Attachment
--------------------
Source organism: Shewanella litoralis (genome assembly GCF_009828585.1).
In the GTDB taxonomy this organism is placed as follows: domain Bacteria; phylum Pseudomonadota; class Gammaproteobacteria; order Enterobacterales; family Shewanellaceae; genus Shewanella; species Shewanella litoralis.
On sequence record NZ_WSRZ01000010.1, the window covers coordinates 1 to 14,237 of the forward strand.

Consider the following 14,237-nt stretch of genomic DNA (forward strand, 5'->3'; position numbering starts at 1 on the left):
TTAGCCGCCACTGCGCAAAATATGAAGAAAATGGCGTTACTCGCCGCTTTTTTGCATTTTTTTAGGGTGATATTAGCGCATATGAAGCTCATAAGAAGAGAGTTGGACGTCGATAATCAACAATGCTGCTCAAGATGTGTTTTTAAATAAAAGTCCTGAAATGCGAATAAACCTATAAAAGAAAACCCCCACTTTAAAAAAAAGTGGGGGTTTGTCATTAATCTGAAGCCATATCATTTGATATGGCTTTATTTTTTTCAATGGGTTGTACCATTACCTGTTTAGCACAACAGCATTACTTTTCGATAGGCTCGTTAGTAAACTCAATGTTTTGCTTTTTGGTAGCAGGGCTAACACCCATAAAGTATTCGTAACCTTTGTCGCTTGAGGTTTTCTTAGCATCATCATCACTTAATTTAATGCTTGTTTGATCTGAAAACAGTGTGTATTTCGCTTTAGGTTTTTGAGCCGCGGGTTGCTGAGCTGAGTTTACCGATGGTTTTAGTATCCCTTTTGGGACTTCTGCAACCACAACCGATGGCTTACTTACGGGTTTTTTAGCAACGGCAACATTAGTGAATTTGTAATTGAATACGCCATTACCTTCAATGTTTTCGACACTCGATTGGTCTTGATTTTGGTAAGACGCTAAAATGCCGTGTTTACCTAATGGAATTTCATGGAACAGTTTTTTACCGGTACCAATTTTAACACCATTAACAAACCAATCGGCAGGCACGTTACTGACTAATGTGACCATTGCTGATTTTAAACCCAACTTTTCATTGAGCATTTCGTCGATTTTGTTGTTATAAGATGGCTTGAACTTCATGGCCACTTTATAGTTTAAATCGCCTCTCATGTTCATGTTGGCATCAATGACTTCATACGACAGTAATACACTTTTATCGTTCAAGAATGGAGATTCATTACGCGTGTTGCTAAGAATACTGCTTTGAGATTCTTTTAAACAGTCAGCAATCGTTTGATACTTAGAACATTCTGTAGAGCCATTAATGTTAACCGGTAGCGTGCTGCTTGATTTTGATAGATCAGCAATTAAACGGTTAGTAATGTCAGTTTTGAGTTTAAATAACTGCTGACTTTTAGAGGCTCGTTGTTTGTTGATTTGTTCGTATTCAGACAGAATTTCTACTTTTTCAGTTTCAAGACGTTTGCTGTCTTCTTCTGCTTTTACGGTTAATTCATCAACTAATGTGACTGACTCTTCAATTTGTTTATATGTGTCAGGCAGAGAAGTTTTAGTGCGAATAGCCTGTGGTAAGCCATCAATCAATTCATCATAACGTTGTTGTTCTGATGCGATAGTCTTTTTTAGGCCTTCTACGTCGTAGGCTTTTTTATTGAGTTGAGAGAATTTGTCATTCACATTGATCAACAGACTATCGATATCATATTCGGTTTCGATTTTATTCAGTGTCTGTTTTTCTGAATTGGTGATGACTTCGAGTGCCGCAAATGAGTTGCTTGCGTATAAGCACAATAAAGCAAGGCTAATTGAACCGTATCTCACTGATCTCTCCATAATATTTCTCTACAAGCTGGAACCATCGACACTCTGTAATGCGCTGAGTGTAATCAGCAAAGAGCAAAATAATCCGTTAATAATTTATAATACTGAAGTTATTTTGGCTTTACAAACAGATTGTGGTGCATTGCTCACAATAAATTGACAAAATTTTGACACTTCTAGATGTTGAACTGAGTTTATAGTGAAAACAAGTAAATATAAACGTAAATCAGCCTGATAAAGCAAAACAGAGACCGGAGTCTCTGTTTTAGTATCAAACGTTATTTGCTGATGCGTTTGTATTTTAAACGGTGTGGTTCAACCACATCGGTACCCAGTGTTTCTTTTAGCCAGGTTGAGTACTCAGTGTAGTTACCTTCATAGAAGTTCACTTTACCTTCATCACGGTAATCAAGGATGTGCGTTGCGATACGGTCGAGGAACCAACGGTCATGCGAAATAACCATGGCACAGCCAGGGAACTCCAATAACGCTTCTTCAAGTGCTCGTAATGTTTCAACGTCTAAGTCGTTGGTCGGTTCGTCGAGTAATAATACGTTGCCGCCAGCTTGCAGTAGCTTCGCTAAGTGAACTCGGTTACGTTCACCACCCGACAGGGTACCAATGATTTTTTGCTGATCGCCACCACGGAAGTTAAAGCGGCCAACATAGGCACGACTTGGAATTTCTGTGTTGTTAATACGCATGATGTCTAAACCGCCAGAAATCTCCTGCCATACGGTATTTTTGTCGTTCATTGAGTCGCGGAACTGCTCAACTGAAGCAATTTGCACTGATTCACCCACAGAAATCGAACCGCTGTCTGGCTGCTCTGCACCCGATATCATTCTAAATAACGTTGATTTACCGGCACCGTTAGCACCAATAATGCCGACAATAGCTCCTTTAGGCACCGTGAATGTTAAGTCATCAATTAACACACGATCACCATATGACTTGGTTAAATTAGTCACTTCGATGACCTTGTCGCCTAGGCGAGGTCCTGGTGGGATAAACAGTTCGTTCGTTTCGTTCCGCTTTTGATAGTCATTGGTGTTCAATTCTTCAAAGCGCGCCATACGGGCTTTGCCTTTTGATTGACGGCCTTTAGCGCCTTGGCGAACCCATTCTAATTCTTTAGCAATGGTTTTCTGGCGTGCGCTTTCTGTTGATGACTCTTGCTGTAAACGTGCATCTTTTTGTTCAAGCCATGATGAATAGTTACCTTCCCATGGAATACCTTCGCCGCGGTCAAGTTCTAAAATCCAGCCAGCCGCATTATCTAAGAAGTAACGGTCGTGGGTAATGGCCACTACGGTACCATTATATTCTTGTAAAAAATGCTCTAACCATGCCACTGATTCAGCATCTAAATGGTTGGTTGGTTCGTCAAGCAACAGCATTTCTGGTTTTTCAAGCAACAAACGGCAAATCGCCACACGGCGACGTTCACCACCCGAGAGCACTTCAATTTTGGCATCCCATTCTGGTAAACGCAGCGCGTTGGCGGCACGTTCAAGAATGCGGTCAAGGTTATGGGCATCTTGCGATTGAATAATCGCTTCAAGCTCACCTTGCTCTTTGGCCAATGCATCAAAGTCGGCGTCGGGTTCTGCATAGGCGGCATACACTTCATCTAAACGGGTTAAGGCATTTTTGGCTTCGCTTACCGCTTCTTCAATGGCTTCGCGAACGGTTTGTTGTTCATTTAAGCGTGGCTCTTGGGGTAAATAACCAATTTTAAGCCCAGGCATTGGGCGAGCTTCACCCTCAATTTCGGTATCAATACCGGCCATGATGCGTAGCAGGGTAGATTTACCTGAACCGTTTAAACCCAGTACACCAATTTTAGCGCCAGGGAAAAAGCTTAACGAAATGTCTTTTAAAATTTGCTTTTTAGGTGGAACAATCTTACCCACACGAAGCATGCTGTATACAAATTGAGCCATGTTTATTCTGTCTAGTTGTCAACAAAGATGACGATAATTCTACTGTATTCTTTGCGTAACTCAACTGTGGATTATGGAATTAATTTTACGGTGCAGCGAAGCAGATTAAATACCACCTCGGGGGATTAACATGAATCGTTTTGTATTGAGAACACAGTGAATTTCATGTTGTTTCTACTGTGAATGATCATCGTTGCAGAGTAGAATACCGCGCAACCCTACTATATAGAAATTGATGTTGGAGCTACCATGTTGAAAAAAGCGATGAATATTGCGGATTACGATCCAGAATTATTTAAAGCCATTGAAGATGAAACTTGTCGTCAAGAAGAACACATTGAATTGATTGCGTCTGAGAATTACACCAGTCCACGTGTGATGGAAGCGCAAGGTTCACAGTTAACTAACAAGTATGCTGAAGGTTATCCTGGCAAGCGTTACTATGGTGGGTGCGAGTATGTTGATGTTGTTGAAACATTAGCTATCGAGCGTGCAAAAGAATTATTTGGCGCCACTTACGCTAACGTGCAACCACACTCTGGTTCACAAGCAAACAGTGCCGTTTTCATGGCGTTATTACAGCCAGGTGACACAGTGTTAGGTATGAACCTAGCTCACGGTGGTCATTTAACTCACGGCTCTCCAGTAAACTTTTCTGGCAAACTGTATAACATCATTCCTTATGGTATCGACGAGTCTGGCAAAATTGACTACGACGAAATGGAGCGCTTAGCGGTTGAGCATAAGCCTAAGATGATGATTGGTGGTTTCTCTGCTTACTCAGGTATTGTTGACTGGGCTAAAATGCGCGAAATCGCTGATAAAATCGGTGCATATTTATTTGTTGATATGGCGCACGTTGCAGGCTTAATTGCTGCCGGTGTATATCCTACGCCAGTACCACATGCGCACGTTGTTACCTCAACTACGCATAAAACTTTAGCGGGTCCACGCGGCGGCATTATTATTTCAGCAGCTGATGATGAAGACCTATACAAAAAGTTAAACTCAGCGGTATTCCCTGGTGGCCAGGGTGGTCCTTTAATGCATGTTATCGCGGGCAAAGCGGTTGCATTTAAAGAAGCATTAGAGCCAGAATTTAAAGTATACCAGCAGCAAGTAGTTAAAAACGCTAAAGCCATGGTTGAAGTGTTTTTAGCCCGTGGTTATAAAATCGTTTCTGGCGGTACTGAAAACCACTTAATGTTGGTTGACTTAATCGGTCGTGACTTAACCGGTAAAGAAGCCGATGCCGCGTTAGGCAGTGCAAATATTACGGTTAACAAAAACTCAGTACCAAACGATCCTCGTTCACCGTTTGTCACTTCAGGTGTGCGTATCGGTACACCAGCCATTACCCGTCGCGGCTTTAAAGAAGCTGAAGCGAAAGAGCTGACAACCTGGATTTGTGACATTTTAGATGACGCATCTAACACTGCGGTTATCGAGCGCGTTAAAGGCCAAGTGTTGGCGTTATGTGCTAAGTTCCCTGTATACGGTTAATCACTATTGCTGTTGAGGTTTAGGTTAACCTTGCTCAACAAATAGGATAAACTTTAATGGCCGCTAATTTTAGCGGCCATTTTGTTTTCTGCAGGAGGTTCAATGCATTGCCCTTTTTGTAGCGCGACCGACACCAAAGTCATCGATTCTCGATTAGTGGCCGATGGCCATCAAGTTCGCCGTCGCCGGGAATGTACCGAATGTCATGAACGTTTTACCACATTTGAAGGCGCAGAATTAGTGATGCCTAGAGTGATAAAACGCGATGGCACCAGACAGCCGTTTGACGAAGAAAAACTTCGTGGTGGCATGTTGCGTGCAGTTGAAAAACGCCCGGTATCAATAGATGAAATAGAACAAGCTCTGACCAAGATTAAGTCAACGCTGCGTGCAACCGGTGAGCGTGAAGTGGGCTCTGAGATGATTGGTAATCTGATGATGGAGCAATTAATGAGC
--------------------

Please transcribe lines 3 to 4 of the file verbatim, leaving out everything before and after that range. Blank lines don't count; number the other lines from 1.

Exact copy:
On sequence record NZ_WSRZ01000010.1, the window covers coordinates 1 to 14,237 of the forward strand.

Consider the following 14,237-nt stretch of genomic DNA (forward strand, 5'->3'; position numbering starts at 1 on the left):